Polls Showed Romney Missed Key Opportunity
A year ago in September of 2011, Consensus survey research findings predicted the Romney
nomination, but indicated that the Republican campaign would be more effective if it avoided direct
attacks on Obama, and concentrating instead on inventing a new enemy for the public to vote
against: the banking/government complex.
New York, NY, November 09, 2012 --(PR.com)-- In the November 2012 edition of The Consenus
Letter, Consensus Research Group pointed to six key components in the Obama 2012 election victory.
Older voters and lower-income groups sensed greater Obama and Democratic Party sensitivity and
responsiveness to their current economic and human concerns, compared to the more upscale priorities of
the Republican ticket.
The Romney/Ryan tickets was seen as intelligent and analytically skilled, but more committed to
protecting the interests of corporate and upper-income constituents---preserving tax advantages for
private equity firms and other enterprises; seeking regulatory and operating cost reductions for business;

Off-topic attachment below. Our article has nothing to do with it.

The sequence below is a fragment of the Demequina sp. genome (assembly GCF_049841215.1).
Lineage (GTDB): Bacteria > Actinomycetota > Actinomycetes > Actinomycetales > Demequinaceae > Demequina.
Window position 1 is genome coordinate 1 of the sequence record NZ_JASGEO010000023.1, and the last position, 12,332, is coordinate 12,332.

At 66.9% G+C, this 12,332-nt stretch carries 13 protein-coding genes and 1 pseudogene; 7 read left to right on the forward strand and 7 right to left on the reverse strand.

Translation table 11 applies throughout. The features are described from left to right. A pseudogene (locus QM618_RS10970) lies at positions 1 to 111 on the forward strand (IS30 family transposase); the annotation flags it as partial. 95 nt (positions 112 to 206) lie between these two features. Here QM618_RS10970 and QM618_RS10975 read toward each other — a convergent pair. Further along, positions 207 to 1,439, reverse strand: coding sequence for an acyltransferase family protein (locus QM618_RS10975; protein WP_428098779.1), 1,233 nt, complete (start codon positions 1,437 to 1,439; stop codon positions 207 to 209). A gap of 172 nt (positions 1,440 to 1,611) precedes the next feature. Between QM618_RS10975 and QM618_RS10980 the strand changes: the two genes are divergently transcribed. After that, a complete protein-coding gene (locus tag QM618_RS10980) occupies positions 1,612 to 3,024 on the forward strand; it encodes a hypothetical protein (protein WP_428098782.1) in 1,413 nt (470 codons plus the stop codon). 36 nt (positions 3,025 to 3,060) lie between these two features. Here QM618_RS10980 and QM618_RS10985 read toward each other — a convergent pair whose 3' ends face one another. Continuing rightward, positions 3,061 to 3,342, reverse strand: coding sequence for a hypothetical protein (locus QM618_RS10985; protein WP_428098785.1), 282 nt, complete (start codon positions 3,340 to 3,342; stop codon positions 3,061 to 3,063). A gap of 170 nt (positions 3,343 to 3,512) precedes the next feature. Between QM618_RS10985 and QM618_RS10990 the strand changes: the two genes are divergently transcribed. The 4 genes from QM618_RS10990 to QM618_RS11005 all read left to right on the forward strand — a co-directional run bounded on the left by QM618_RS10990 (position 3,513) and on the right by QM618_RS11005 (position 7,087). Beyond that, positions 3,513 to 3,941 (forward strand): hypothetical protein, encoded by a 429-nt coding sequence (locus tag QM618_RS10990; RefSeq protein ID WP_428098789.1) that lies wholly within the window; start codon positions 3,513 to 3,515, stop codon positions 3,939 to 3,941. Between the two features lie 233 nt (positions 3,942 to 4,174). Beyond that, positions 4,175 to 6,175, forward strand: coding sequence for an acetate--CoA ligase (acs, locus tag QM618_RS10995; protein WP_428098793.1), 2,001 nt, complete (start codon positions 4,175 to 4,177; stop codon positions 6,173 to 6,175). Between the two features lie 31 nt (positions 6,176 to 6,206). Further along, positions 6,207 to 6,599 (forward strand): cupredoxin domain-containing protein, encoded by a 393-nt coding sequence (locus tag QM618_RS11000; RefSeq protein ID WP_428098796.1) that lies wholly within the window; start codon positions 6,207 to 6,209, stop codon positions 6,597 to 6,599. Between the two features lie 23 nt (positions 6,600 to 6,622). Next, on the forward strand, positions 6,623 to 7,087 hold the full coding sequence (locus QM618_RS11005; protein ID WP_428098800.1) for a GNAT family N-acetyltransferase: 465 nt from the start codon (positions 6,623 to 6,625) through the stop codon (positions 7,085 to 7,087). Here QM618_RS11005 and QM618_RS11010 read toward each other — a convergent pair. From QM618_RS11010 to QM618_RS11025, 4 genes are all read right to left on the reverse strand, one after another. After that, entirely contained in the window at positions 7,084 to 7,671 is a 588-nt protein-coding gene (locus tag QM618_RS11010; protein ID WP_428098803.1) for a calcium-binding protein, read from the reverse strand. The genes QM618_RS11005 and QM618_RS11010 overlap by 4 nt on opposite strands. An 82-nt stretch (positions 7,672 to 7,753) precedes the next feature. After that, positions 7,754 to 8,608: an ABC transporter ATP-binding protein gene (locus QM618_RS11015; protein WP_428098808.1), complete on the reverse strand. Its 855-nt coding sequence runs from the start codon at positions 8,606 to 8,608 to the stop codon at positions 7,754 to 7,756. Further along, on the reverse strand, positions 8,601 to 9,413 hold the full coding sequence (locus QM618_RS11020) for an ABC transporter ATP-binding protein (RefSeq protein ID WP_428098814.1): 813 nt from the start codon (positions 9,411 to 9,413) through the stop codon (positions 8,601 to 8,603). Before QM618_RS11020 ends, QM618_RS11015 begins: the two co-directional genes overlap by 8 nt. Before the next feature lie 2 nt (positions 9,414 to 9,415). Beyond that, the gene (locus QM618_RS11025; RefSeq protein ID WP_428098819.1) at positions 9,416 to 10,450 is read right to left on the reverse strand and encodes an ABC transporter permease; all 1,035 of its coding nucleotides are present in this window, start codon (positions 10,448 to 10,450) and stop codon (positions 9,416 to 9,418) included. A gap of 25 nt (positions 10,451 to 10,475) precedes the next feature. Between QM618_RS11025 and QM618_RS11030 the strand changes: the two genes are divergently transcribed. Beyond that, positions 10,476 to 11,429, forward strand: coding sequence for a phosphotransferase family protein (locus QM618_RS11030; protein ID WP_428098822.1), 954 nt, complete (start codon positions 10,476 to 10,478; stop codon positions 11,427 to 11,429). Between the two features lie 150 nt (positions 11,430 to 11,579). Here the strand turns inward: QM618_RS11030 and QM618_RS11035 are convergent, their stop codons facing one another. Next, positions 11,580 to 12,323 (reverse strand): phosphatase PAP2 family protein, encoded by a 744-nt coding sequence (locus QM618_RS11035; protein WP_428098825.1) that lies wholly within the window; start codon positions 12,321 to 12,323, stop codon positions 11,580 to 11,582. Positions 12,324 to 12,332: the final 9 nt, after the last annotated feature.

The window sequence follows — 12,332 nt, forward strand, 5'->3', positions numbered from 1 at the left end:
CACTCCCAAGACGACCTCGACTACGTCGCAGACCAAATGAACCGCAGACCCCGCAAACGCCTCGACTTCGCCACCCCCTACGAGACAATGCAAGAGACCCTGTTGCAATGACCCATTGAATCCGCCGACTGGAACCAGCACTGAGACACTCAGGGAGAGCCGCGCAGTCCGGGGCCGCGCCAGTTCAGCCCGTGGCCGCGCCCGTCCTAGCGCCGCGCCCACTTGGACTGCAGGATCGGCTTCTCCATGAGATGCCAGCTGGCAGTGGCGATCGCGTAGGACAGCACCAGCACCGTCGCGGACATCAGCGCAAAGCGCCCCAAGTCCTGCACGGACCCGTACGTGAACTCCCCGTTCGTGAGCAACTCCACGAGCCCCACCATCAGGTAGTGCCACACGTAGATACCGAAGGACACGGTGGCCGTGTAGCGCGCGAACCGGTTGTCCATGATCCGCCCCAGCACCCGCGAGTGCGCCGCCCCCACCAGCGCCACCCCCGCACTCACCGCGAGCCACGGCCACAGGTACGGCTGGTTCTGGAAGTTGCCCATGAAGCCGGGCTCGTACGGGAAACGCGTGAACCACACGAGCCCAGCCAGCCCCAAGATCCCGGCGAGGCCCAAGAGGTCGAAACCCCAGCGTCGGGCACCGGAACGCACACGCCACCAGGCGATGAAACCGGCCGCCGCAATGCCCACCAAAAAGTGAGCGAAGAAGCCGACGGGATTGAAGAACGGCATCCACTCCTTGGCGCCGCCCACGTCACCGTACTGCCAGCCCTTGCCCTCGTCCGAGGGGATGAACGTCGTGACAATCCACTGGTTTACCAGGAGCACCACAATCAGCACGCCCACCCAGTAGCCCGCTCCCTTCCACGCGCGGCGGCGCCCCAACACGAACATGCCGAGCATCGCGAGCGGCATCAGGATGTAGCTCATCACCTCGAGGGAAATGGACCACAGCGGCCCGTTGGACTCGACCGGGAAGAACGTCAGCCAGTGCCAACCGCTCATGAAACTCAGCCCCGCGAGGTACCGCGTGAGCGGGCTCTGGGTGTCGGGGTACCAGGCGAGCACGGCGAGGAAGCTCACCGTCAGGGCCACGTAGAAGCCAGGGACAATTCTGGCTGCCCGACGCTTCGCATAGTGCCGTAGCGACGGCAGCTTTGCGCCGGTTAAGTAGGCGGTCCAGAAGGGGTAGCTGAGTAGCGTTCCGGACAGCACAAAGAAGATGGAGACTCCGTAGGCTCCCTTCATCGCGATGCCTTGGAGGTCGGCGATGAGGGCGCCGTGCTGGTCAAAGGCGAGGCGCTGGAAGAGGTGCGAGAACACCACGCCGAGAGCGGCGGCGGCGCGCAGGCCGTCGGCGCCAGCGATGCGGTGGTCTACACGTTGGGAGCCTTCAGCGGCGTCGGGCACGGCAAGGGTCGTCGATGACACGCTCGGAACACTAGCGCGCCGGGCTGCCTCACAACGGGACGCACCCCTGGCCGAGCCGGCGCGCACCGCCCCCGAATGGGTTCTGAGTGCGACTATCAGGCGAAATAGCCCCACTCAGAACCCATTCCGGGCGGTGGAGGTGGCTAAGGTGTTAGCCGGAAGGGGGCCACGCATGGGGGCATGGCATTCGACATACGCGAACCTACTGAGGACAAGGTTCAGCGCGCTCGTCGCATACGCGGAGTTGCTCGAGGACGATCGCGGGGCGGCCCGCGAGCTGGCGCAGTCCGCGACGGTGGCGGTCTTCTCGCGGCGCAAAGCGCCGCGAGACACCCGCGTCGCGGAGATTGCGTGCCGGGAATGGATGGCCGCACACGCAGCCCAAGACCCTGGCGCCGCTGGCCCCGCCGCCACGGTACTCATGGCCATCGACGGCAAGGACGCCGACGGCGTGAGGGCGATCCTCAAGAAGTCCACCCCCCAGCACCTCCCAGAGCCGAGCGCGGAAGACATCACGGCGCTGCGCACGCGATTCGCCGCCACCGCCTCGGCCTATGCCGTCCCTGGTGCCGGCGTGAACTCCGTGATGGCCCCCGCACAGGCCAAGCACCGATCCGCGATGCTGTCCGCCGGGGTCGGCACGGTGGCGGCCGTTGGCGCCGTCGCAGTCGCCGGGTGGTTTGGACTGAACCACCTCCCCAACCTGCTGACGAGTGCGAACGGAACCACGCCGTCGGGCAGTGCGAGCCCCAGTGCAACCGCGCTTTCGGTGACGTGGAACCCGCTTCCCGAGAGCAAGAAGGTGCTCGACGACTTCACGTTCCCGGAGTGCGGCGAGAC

reducing government financial support for average households facing economic and financial pressures,
and the effects of natural disasters.
Strong voter turnout among Hispanic voters, women, African-Americans, union members and older age
groups offset Republican spending on media advertising. "Available voters" who weren't totally
committed to either party's candidates responded to last minute campaign issues, including the risks of
changing presidents during delicate budget, national security, energy and other uncertainties.
Male/white/blue collar voters who are more likely to express racial bias in their voting preferences, were
convinced that Obama was likely to win re-election, and like major team sports fans, wanted to vote for
Republican efforts to intimidate Hispanic and African-American voters with billboards and advertising
threatening felony prosecuting for registration irregularities backfired, and increased turnout among
younger minority voters who supported Obama.
Early statements by Republican leadership, including Senate Minority Leader Mitch McConnell, that
defeating Obama was the Republicans' exclusive mission in 2012, also had a negative impact on
undecided or "available" voters who preferred the principle of identifying the most qualified candidate
with the most effective solutions for challenges facing the nation.
Consensus Research Group Inc.
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